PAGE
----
Conclusions: Our results show that structurally conserved pockets are a common feature of protein families. The structural conservation of protein pockets, combined with other characteristics, can be exploited in drug discovery procedures, in particular for the selection of the most appropriate target protein and pocket for the design of drugs against entire protein families or subfamilies (e.g. for the development of broad-spectrum antimicrobials) or against a specific protein (e.g. in attempting to reduce side effects).

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Electrostatic potential. Two-dimensional histograms comparing structural conservation and electrostatic potential for pocket clusters of the different families in the data set. The panels on the left display the values for pocket clusters 1 to 3 of 1,128 distinct protein families and the right panels show the distribution for clusters containing the majority of active sites for 229 protein families. These plots only include protein families with at least five representative structures.
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Figure 4: Electrostatic potential. Two-dimensional histograms comparing structural conservation and electrostatic potential for pocket clusters of the different families in the data set. The panels on the left display the values for pocket clusters 1 to 3 of 1,128 distinct protein families and the right panels show the distribution for clusters containing the majority of active sites for 229 protein families. These plots only include protein families with at least five representative structures.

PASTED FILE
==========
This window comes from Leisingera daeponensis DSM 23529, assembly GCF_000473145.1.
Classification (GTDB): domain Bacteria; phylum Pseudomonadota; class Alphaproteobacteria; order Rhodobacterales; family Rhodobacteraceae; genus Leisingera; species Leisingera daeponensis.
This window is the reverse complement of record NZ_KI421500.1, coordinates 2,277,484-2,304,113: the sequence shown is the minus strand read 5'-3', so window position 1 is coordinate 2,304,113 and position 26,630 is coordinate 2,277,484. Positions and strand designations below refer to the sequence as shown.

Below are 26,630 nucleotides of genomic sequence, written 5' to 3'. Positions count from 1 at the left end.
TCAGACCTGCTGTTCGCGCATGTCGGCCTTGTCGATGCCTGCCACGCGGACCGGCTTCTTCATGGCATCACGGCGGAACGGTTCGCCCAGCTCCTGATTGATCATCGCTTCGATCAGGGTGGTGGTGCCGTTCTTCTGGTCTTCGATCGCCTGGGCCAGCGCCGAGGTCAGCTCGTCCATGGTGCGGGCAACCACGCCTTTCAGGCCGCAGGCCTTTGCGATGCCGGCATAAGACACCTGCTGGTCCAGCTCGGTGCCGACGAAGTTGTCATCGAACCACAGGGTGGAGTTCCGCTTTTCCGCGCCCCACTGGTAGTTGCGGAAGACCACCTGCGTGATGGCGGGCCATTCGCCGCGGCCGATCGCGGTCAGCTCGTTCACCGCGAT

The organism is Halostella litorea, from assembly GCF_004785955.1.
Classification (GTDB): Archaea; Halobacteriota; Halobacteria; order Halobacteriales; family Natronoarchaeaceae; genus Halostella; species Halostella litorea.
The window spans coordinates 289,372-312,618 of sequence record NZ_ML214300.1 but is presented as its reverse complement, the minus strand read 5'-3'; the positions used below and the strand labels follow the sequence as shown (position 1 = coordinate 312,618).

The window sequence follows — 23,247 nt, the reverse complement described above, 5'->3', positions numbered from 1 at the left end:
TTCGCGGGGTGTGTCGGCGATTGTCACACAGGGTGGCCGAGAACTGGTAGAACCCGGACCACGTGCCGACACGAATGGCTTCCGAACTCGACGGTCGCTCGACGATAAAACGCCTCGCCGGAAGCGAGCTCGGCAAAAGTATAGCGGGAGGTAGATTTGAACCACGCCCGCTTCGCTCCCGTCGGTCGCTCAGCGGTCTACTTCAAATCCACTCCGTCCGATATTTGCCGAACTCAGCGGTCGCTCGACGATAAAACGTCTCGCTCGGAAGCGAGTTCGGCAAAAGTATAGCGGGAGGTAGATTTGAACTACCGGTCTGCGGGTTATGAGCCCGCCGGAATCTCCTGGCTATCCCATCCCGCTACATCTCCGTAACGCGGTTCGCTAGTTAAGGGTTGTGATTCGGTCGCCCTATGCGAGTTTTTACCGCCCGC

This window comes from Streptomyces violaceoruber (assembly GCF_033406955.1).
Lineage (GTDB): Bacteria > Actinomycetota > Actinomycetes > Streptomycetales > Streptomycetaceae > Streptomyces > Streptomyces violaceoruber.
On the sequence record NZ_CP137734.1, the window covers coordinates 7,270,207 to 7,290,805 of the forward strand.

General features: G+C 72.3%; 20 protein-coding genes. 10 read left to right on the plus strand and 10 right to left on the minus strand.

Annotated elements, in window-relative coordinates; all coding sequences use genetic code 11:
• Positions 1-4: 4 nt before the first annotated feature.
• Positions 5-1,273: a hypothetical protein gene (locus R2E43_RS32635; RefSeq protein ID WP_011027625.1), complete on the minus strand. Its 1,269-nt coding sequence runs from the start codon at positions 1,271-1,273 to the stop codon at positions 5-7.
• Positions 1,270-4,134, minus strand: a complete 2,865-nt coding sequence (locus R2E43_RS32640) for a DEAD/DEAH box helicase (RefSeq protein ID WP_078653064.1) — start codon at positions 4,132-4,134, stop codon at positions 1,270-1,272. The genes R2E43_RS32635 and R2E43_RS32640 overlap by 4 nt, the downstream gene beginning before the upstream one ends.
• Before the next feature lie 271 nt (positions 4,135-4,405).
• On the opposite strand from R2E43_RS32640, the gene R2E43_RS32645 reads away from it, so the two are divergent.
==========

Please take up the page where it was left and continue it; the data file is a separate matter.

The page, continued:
Mentions: The electrostatic potential, as estimated by solving the Poisson-Boltzmann equation for protein structures with force-field-based charge distributions [35] has been previously used to characterize and predict enzymatic active sites [24]. For each pocket in the data set we estimated the electrostatic potential at the pocket's center of mass as described in the Methods section and computed the average value over the pockets for each of the first three pocket clusters in every protein family. The combined distribution of average electrostatic potential and structural conservation of pocket clusters is shown in Figure 4. Clearly, this property does not correlate either with structural conservation. Most values cluster between -5 and 2.5 kT/e, even for active site pockets. However, this measure is probably the least conserved across the different pockets of a given cluster. In fact, for 42.4% of the pocket clusters included in the left panel of Figure 4, the standard deviation is larger than the average absolute value. It appears that the pocket's electrostatic potential, as estimated here, is largely protein specific, and that this measure is hard to extrapolate across the different proteins in a family. Nevertheless, the values of electrostatic potential can still be used in refining the selection of pockets for drug-screening procedures, given that drug-like ligands may be easier to find for more neutral sites than for strongly charged or polarized pockets [2]. These values could also be used to distinguish putative active sites from allosteric sites in the lack of proper annotation (see PIG-L below).